Actor and author Henry Winkler appears during a portrait session in New York on Feb 5 to promote his latest book in the "Here's Hank" series, "Everybody Is Somebody." Photo: Invision/AP
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Henry Winkler enjoying a run of very cool coincidences

8 Comments
By BROOKE LEFFERTS

Things are coming full circle for Henry Winkler in many ways.

The actor, best known for playing "The Fonz" on the 1970s hit sitcom "Happy Days," is also a prolific author of children's books and recently paid a visit to promote his latest book at his old elementary school in New York City.

"I thought this was amazing. The way the world comes together," he told the Associated Press.

His latest book is the 29th in a series, called "Here's Hank: Everybody is Somebody," about a kid named Hank who goes to Public School 87 in New York City, the same school the author attended. It's based on Winkler's experiences as a child who struggles to read and keep up at school.

Winkler never dreamed he'd be an author. He had trouble reading as a child and academics were difficult for him. It wasn't until he was an adult and his stepson was diagnosed with dyslexia that his own challenges had a name.

In an effort to help children like him, he got together with comedy writer Lin Oliver and wrote the first book in their best-selling series. The message of the books is that no matter how hard school is, it has nothing to do with intelligence. It struck a nerve with both kids and parents.

"Even at 73, I can tap into the pain of the 8-, 9-, 10-year-old in me that never achieved. I was told that I would never achieve. I failed at everything except for going home. I was really good when the bell rung," Winkler said.

The books are designed with easy-to-read font and simple stories. Winkler says they've been a "breakthrough" for some kids. "What a compliment. We've met kids who said 'How did you know me so well?' Or they would nudge their parent to go 'This is me. This is the way I feel,' so parents learn about their child and that child didn't feel alone," he said.

After nearly 50 years in the entertainment business, Winkler is having a moment. In addition to the book series, he just finished work on season two of the quirky HBO comedy, "Barry," for which he just won his first Emmy Award.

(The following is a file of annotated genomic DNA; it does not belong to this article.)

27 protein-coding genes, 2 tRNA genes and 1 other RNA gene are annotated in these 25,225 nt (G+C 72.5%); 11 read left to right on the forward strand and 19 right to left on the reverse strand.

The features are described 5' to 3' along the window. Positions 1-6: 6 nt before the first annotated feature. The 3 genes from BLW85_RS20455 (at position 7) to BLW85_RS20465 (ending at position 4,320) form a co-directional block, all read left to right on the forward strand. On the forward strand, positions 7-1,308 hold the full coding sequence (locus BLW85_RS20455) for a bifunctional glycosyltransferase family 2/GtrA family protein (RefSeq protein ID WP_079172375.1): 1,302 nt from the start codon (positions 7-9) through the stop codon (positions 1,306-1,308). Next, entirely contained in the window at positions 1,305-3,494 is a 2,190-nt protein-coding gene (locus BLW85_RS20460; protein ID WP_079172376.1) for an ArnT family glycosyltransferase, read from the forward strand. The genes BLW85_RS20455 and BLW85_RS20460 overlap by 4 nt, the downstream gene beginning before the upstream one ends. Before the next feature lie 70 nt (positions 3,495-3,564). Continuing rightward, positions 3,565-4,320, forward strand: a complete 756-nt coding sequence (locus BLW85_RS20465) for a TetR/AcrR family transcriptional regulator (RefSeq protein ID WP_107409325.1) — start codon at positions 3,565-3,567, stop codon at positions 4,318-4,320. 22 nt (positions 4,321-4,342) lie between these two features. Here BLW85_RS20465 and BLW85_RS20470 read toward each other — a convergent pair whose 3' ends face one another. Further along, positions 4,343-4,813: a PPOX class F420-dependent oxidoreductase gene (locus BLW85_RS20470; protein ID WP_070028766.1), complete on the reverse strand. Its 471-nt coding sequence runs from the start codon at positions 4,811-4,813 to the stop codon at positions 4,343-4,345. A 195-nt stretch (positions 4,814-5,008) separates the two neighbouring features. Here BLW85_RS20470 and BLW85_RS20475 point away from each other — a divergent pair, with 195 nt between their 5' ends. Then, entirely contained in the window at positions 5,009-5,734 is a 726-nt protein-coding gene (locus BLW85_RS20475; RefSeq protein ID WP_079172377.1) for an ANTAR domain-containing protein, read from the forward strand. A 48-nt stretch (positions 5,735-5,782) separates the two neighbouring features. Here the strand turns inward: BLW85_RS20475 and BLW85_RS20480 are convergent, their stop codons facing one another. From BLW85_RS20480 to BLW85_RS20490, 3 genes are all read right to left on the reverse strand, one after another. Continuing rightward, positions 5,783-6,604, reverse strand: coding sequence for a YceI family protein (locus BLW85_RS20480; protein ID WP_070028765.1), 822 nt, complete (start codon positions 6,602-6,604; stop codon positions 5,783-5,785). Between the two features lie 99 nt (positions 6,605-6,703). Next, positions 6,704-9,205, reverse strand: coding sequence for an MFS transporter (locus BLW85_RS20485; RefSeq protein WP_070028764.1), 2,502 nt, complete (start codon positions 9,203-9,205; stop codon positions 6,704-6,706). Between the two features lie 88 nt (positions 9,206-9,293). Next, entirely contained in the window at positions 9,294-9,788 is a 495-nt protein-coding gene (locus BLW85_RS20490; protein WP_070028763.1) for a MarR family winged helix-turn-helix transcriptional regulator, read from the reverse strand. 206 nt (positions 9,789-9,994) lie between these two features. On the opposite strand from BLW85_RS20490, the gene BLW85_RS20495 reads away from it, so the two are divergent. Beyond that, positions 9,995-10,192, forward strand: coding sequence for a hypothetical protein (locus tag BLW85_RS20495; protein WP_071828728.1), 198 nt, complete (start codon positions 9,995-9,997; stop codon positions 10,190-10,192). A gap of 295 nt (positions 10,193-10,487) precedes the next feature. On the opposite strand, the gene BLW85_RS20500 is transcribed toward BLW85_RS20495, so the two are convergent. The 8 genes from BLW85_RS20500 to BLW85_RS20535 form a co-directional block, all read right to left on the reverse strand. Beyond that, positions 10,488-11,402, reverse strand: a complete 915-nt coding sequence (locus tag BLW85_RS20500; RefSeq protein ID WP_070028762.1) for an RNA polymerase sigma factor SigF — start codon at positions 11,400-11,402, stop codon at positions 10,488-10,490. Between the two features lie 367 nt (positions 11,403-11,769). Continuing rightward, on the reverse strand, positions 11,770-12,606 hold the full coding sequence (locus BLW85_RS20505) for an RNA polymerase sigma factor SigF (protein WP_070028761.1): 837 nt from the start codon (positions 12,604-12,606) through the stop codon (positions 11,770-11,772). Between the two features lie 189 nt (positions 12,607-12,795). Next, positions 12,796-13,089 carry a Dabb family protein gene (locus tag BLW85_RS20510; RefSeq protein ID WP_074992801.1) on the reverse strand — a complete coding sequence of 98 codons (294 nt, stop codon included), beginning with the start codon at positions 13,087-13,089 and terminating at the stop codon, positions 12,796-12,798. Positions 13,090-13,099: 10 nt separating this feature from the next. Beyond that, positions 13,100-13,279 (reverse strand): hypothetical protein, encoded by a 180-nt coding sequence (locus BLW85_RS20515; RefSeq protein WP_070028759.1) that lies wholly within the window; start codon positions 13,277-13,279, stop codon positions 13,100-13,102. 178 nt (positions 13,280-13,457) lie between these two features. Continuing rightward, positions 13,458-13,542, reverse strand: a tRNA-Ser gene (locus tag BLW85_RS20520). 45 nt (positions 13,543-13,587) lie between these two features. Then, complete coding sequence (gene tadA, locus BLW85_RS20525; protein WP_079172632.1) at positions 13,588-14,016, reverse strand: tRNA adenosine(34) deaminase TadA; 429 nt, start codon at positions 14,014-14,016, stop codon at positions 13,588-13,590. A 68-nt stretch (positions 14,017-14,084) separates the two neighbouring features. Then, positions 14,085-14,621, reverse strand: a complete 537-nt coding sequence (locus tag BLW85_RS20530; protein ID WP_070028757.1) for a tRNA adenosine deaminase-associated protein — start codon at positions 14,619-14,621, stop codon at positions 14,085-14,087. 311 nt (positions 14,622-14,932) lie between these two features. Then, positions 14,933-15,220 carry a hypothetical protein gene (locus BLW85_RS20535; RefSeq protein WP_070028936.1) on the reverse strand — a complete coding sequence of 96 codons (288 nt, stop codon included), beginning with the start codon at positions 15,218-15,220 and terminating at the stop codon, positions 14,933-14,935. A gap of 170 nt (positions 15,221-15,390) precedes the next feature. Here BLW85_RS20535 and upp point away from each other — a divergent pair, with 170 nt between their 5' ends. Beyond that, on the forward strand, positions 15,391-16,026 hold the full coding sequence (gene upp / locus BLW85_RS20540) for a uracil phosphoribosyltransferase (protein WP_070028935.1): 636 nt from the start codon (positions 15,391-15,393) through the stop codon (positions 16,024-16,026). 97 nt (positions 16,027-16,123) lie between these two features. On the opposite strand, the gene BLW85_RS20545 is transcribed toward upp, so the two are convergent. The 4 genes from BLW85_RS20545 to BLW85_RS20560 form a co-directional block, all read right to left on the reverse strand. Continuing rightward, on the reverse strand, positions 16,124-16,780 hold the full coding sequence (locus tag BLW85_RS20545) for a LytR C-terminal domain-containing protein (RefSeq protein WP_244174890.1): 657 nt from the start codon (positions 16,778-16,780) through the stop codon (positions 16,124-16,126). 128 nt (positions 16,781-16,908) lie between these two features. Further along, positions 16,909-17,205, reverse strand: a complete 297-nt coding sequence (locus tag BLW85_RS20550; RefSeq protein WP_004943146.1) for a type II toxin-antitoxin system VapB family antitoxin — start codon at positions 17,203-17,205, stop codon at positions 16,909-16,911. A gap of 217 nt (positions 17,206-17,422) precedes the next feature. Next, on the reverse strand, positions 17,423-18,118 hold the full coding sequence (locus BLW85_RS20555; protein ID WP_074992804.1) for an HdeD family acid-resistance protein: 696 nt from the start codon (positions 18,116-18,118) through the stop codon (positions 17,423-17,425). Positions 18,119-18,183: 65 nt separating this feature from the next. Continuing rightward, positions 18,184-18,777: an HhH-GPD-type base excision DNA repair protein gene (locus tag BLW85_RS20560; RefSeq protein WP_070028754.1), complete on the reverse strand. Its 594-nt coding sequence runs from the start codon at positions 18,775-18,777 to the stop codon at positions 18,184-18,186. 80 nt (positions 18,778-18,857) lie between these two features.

"It was really terrific. People say that they have their Emmy as a doorstop or in the bathroom. Mine is on the dining room table. You can't miss it. You know what? I'm having a chain made right as we speak so I can wear it as a necklace," he said with a laugh.

In another full circle moment, he recently wrapped a scene in "Barry" and realized he was on Stage 19 at the Paramount lot. "That is the very sound stage where for nine years we shot 'Happy Days,'" he said.

Winkler recently finished shooting in France on a new Wes Anderson film starring Timothee Chalamet. In yet another remarkable turn of events, when he met Chalamet, the young actor told him that not only did he also go to P.S. 87 but he once heard Winkler read a "Hank" book in that same school library when he was 8 years old.

"You know my mantra for the longest time has always been 'If you will it, it is not a dream,'" Winkler said, "and literally a few years ago I changed my mantra to 'I will try' because if you don't, you don't know what wonderfulness is inside you, what you can actually do."

© Copyright 2019 The Associated Press. All rights reserved. This material may not be published, broadcast, rewritten or redistributed.

©2019 GPlusMedia Inc.

8 Comments
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There are some people who are hard not to like. Just remembering him in Happy Days makes me happy.

10 ( +10 / -0 )

Winkler's book is about dyslexia. His undetected dyslexia made him struggle in read-throughs on Happy Days. He would make mistakes all the time, then would make up jokes about it as an excuse. At least now kids know it's an issue of wiring in the brain.

8 ( +8 / -0 )

"Even at 73, I can tap into the pain of the 8-, 9-, 10-year-old in me that never achieved. I was told that I would never achieve. I failed at everything except for going home. I was really good when the bell rung," Winkler said.

Proved those naysayers wrong and then some, didn't you? Hard to believe The Fonz is 73 but he has come a long way.

4 ( +4 / -0 )

Heyyyyy! Gotta love ‘The Fonz!’

5 ( +5 / -0 )

"To leave the world a little better....that is to have succeeded". - Ralph Waldo Emerson

The Fonz brought smiles to many people's faces.

6 ( +6 / -0 )

I’m dyslexic and can fully relate. Couldn’t, cant remember the simplest things. I’ve struggled for years reading simple thing; I read words that aren’t there. Until I realized I was dyslexic I couldn’t understand MY problems. Later it all became clear. I’m OK with it now.

3 ( +3 / -0 )

albaleoToday 07:11 am JSTThere are some people who are hard not to like. Just remembering him in Happy Days makes me happy.

Ayyyyyyyyyyy! Mr. Cool - Arthur Fonzarelli gave us Happy Days when I was a kid and now he keeps on doing it, as a champion to fight dyslexia. The Fonz is a hero in more ways than one. I remember seeing the pics of his wedding on People magazine. I was 11.

Henry 'Fonz' Winkler, you are an icon and will always be a shining star and a hero for us! Shalom, chauverim.

1 ( +1 / -0 )

I met Henry in person while he was waiting for his son to get his first drivers’ license. He was so personable. I complimented him on a wacky role he had performed as a dad in a RomCom - and his joy was genuine.

May the books continue to help kids. I hope to see him on the big and little screen for many more years to come.

0 ( +0 / -0 )

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